Catholic Identity

“Catholic Identity” is a phrase that both adults and young people struggle to define. We hope this post will provide greater clarity as your family define’s its Catholic identity and how that identity is put into practice.

Identity

Each of us has an identity that is made up of a variety of factors: the communities and people we care about, where we grew up (and how we feel about it), where we went to school (and how we feel about it), things we believe, things we enjoy and don’t enjoy, how are family is made up, how we make decisions and so much more. Identity is our distinguishing characteristics; these characteristics form who we are as people and shape the choices we make. If we make the decision to take our faith seriously, over time our faith will become an integral part of who we are and will influence our worldview and our choices.

Catholic faith identity is comprised by the things we believe and do as Catholics. In our reflections the youth have voiced aspects of Catholic identity that are most important to them such as:

  • We are always willing to do good – we are called to service and charityCatholicWords
  • We believe in one God who is always with us so we are never alone
  • Prayer with family and prayer alone (ex: the Rosary)
  • Mass (yes, Mass!)

Most importantly, the youth identified the people who are had shared these important practices and beliefs with them as their parents! That’s right! You formed them through your modeling and conversations with them that they were able to identify these aspects of their faith identity as being valuable.

Take some time this week to speak with your young adolescent about what you value as part of your Catholic identity. This may be a belief (that Jesus lived, was crucified, and resurrected from the dead), a prayer, an idea (ex: Catholic Social Teaching), a tradition or ritual (attending Sunday Mass as a family) or a person (ex: the priest who taught me most about my faith was…). Stories about your own family’s faith traditions also provide a powerful witness to your teen. Tell stories about their baptism, what you remember about their first communion, your family traditions at the holidays, etc. They don’t only want to know why the universal Church expresses its faith as it does, they want to know why you express your faith the ways that you do.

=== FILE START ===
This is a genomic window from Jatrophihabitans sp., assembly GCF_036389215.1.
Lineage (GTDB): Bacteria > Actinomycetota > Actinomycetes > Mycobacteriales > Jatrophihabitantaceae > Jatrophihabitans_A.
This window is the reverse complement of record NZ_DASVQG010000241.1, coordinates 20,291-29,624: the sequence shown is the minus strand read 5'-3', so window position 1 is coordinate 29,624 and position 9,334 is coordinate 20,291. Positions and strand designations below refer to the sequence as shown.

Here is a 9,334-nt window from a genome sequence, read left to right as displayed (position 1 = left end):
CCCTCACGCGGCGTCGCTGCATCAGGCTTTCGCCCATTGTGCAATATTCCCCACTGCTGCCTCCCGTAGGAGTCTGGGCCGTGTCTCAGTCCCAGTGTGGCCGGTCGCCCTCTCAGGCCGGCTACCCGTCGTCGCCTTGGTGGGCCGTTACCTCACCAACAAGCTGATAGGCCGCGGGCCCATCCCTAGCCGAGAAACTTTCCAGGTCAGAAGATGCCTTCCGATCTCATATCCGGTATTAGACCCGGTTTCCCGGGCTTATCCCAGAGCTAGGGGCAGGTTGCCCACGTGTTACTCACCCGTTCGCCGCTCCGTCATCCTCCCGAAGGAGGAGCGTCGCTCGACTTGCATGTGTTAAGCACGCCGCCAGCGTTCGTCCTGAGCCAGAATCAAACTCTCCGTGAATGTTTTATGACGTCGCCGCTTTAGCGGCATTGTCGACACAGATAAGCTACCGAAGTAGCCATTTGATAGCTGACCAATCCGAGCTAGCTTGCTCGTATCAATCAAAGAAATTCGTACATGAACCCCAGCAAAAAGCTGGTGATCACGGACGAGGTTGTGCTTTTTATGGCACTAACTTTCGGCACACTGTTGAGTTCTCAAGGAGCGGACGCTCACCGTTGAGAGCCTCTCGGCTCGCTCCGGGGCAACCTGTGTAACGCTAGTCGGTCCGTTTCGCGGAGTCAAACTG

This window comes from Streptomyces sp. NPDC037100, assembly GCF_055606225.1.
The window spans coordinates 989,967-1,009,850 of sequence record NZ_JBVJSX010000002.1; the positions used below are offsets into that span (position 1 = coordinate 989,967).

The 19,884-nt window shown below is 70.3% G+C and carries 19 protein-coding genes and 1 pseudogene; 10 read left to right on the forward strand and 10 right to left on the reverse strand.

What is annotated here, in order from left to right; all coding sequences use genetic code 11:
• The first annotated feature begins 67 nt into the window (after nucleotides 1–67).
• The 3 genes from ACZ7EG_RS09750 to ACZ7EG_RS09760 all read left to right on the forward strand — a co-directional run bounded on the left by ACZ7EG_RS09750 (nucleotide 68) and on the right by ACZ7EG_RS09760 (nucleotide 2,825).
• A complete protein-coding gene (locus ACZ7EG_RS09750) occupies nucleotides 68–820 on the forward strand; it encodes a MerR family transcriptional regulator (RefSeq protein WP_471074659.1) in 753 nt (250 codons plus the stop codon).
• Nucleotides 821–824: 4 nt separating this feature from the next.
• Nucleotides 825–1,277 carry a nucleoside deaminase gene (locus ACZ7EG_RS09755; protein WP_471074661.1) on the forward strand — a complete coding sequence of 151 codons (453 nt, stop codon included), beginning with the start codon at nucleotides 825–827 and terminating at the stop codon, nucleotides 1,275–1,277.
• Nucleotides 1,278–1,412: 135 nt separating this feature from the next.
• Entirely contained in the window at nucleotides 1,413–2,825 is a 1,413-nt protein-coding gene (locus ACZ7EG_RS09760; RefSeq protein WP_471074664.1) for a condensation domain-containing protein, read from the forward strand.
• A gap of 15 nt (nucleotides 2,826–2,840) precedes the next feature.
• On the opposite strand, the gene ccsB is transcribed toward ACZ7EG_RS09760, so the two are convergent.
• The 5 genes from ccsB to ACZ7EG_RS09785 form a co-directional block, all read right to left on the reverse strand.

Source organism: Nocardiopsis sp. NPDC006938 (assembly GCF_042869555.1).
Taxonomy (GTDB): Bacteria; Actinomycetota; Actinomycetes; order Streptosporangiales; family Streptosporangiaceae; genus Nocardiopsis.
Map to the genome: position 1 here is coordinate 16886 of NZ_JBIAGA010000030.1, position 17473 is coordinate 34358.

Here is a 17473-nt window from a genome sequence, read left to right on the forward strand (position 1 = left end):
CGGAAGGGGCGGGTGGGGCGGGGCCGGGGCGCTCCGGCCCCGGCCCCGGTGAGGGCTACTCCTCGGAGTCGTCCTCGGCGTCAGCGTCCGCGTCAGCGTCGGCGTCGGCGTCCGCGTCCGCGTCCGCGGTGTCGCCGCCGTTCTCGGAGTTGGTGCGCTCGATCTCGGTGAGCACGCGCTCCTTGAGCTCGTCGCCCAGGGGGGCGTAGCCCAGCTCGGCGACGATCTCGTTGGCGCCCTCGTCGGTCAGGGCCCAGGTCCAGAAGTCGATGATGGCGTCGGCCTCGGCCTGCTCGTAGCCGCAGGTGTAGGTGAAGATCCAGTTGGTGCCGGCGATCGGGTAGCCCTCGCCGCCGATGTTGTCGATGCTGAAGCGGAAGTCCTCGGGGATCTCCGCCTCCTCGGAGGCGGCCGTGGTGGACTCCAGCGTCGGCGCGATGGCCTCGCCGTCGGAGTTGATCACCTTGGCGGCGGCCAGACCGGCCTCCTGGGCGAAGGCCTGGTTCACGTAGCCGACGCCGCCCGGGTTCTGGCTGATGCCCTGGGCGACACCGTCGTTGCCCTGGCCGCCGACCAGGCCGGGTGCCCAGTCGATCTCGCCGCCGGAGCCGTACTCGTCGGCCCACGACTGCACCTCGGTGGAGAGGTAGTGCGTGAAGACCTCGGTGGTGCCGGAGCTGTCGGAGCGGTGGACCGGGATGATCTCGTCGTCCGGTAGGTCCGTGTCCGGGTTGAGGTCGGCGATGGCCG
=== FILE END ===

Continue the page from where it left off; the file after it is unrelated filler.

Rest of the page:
If there is something about our faith you would like to know more about consider looking at the United States Council of Catholic Bishops website which has a variety of helpful resources on what we believe, on the teachings of our Church, on the different prayers that we use. This may be an excellent website to explore together with your youth. You can also refer to the Catechism of the Catholic Church, a collection of our beliefs and teachings. This document is also available in a youth-friendly format.

Remember, the youth are not the church of the future only; they are also (and more importantly) the church of today. In the same way that you wouldn’t wait until your child was a teenager to expose them to sports, don’t wait to welcome them into your faith by praying with them, talking with them, and practicing with them.